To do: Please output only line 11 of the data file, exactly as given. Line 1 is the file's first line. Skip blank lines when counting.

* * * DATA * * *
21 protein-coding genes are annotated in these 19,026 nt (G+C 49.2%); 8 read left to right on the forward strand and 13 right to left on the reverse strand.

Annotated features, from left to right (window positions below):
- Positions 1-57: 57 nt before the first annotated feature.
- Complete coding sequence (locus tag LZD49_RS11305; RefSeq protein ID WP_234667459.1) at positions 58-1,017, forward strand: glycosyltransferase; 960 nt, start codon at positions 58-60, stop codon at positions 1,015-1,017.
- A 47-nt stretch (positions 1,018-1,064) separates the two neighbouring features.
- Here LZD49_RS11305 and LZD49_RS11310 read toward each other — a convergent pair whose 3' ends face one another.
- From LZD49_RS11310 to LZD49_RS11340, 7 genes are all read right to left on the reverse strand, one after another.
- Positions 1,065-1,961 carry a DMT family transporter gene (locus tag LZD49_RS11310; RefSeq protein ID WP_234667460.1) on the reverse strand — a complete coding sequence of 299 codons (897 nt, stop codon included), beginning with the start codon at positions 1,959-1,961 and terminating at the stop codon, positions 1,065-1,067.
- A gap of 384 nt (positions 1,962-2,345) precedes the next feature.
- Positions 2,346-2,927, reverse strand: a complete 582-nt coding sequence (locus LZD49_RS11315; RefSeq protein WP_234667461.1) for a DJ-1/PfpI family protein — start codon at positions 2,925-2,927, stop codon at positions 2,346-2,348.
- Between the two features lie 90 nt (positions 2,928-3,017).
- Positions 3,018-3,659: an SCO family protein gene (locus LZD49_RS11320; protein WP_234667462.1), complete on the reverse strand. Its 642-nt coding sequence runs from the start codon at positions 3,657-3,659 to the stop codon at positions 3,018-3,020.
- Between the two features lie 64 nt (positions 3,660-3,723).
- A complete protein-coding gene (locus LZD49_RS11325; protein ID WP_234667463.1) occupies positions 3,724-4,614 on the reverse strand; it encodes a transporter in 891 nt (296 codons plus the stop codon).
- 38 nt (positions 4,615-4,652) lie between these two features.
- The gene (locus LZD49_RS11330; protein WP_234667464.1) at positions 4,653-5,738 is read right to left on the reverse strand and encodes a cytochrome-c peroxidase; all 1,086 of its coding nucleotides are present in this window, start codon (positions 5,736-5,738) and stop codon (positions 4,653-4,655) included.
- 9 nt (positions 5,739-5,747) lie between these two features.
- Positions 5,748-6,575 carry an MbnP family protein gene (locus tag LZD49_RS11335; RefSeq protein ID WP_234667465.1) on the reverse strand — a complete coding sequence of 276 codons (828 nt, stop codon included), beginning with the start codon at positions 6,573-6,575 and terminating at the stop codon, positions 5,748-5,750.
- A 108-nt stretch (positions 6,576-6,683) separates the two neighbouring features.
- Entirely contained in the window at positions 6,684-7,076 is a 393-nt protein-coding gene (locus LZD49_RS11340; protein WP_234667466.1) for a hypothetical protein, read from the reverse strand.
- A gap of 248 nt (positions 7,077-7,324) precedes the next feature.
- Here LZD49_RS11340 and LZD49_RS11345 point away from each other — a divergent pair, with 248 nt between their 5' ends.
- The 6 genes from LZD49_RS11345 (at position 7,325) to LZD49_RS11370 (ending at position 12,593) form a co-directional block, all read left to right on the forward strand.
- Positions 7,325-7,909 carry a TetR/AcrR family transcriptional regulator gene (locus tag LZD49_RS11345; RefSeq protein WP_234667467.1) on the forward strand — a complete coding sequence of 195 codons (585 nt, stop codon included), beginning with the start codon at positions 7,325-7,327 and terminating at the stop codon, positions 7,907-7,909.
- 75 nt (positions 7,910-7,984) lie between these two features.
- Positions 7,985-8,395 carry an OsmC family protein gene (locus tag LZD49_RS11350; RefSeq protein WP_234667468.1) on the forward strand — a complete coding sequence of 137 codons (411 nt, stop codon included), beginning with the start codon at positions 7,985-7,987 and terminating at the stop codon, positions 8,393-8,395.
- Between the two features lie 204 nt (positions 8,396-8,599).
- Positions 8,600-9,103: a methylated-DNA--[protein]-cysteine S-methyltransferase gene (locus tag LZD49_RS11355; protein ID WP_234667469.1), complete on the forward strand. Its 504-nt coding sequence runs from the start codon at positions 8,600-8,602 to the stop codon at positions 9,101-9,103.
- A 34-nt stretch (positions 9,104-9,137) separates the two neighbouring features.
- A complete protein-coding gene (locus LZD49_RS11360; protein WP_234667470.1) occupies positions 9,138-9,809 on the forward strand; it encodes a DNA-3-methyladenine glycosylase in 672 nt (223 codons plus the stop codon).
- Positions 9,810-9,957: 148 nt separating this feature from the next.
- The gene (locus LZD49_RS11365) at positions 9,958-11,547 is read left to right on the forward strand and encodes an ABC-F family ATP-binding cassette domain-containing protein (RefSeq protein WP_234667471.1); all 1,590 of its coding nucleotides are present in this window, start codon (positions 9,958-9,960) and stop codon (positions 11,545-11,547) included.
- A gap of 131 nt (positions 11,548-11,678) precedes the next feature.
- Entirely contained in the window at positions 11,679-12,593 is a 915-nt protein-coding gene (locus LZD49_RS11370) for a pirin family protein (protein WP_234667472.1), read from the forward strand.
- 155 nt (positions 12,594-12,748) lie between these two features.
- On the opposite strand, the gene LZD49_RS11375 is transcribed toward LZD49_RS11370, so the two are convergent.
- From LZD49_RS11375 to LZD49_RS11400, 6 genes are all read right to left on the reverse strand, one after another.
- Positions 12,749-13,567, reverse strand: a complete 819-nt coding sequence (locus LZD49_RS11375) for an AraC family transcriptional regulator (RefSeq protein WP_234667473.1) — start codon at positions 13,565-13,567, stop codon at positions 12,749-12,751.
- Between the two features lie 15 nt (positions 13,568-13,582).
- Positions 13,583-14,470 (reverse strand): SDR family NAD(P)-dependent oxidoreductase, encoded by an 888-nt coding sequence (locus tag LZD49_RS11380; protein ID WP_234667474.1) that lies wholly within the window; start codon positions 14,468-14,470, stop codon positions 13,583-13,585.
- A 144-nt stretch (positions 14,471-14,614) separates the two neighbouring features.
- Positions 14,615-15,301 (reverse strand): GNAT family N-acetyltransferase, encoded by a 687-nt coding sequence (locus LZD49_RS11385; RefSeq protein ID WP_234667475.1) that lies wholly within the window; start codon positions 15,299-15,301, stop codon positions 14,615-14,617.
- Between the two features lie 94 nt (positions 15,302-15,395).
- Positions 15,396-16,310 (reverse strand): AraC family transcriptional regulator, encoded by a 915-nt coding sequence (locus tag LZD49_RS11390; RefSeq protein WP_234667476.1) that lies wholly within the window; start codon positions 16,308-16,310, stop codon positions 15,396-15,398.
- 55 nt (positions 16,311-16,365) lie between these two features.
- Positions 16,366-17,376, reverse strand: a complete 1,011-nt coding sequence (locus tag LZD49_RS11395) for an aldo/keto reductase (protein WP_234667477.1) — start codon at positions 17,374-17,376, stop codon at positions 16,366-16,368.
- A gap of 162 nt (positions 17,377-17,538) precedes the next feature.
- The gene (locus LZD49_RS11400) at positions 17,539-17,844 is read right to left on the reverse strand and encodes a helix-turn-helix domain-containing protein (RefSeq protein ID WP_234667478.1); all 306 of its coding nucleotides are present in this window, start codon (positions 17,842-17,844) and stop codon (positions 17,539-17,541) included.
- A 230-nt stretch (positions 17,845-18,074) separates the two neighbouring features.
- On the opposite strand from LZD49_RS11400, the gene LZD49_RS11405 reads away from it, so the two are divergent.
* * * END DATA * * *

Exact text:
- Between the two features lie 90 nt (positions 2,928-3,017).